Coconino National Forest
2016 - 2023
During the winter of 2016, while working on my project Spring Flowers, I discovered new lichens attached to the rocks in the Coconino National Forest. I documented some of the lichens and took the photographs to several botanists at the local university to help me try and identify them.
I learned that there are three main types of lichens: Crustose, Foliose and Fruticose.
These new lichens did not belong to the Crustose type, illustrated by their familiar rim and bowl forms distinguished by the genus Leconora. They did however seem to be more of the combination of the Foliose and Fruticose, but we questioned the Foliose, because of the absence of the plate like thalli with its leafy character. They suggested to be more in line with the Fruticose and its stringy nature, but they had the variety of colors found in the Crustose with their greens, oranges, blues, purples and pinks.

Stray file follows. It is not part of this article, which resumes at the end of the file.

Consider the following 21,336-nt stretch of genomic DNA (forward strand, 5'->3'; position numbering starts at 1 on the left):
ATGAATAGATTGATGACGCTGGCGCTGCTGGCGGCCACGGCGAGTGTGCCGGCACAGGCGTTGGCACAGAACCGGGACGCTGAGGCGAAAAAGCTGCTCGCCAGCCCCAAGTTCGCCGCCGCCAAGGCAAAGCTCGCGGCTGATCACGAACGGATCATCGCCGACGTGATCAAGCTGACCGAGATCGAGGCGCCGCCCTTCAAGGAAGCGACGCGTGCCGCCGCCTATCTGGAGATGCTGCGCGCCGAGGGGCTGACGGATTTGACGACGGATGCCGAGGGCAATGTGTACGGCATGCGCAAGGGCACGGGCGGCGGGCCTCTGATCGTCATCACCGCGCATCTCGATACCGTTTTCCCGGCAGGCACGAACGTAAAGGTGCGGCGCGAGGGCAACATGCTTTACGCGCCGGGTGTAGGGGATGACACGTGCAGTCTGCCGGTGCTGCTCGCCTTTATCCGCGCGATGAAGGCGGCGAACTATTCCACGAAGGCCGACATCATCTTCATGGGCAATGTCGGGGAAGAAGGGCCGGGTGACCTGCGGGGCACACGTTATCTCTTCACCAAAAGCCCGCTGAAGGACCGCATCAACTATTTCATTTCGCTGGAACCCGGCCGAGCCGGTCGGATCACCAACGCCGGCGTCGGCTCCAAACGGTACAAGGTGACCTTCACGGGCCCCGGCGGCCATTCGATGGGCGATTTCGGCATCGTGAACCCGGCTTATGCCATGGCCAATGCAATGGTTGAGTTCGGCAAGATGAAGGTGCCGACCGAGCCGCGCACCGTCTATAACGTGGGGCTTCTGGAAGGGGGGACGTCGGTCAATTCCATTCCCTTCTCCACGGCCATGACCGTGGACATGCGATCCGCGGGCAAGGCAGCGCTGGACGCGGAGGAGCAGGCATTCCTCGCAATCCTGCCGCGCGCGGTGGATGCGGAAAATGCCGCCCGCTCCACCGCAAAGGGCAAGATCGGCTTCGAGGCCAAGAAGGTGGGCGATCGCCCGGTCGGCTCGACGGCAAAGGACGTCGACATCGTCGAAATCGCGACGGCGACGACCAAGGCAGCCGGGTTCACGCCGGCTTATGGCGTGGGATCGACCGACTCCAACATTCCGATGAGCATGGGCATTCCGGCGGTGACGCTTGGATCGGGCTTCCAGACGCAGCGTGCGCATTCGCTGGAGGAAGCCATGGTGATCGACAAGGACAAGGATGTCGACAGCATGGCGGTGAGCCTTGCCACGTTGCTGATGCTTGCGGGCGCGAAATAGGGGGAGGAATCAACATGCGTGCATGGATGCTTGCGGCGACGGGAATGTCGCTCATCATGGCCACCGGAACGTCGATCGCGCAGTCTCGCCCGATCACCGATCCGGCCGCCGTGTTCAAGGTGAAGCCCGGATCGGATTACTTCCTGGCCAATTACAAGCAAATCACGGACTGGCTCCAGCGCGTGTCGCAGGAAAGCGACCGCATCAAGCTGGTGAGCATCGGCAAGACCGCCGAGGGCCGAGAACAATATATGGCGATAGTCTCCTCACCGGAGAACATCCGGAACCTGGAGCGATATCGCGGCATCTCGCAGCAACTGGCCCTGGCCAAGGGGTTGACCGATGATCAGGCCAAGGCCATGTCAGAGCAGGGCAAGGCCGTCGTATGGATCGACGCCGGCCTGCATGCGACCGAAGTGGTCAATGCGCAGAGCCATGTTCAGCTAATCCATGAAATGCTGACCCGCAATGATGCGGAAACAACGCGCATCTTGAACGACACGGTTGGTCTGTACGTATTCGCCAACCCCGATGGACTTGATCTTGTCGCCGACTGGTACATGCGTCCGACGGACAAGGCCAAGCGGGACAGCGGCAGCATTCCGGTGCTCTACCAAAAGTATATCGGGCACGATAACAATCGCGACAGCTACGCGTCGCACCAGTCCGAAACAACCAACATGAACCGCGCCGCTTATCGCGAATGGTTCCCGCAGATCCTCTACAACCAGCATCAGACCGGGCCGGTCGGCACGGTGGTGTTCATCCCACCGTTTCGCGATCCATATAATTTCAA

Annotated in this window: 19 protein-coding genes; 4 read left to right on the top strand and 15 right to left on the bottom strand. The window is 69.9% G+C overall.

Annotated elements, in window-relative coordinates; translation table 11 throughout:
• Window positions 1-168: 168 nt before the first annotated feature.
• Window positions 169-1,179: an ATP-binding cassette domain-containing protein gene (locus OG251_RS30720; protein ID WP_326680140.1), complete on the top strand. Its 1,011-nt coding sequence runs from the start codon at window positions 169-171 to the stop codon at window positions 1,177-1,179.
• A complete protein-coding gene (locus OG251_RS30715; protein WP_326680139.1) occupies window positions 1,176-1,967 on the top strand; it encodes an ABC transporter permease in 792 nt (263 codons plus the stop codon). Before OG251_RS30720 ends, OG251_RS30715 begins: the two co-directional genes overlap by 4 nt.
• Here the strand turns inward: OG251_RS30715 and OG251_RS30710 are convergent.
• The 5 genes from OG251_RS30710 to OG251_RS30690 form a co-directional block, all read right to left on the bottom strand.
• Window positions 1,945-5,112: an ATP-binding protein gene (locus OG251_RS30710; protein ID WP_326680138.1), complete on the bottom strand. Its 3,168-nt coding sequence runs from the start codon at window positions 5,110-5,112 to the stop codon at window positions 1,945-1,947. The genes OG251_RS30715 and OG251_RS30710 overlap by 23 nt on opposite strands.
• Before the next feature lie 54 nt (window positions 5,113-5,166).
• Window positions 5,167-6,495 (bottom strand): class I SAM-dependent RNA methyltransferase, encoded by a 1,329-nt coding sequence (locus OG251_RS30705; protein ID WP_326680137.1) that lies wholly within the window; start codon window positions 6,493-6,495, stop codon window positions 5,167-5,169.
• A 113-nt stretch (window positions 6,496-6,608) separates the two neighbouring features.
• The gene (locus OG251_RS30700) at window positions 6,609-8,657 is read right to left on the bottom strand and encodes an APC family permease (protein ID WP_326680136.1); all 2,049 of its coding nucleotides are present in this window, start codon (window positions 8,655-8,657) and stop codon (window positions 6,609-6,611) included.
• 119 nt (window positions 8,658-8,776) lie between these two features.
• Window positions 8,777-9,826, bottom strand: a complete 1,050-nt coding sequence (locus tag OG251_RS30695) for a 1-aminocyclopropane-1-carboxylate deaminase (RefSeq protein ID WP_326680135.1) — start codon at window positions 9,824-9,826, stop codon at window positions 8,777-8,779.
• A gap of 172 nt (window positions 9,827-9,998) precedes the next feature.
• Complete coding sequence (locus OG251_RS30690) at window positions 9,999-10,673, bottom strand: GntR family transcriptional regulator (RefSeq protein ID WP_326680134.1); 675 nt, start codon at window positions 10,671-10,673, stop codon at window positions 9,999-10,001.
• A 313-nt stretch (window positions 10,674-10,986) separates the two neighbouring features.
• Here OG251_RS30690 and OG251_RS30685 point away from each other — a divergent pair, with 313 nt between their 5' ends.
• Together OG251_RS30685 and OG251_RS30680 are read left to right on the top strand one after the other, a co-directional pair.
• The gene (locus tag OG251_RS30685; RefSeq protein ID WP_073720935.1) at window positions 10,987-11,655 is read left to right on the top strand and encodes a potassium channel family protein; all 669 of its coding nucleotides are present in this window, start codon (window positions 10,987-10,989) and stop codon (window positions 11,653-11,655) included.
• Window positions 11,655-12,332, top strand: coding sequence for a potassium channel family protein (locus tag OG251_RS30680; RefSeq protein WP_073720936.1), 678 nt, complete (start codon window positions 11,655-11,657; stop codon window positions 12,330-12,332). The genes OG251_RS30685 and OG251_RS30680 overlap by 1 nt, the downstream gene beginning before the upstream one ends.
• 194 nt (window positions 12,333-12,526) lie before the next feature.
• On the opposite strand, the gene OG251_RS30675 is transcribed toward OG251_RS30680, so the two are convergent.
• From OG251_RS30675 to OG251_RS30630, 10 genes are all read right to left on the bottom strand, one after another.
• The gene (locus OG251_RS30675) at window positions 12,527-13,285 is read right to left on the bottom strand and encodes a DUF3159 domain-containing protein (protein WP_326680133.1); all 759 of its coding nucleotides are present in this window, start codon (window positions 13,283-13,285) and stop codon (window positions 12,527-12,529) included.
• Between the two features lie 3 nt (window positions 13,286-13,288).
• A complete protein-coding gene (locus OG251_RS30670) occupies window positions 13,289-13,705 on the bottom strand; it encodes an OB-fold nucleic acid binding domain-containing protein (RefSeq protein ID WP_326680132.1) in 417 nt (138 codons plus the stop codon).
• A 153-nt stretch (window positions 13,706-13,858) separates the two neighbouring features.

Were they a combination of all three types, having reproduced into a new species?
One thing for certain was their habitat. These relatively new lichen tend to grow on downward facing gradual slopes, living on rocks that stick out above the snow and multiply in the winter. In the end, they have never been described, identified or classified. So, after several years of research and collecting, I have declared them to be a new species in order to maintain their nomenclatural stability: Cryptothele hiems radeplasticus.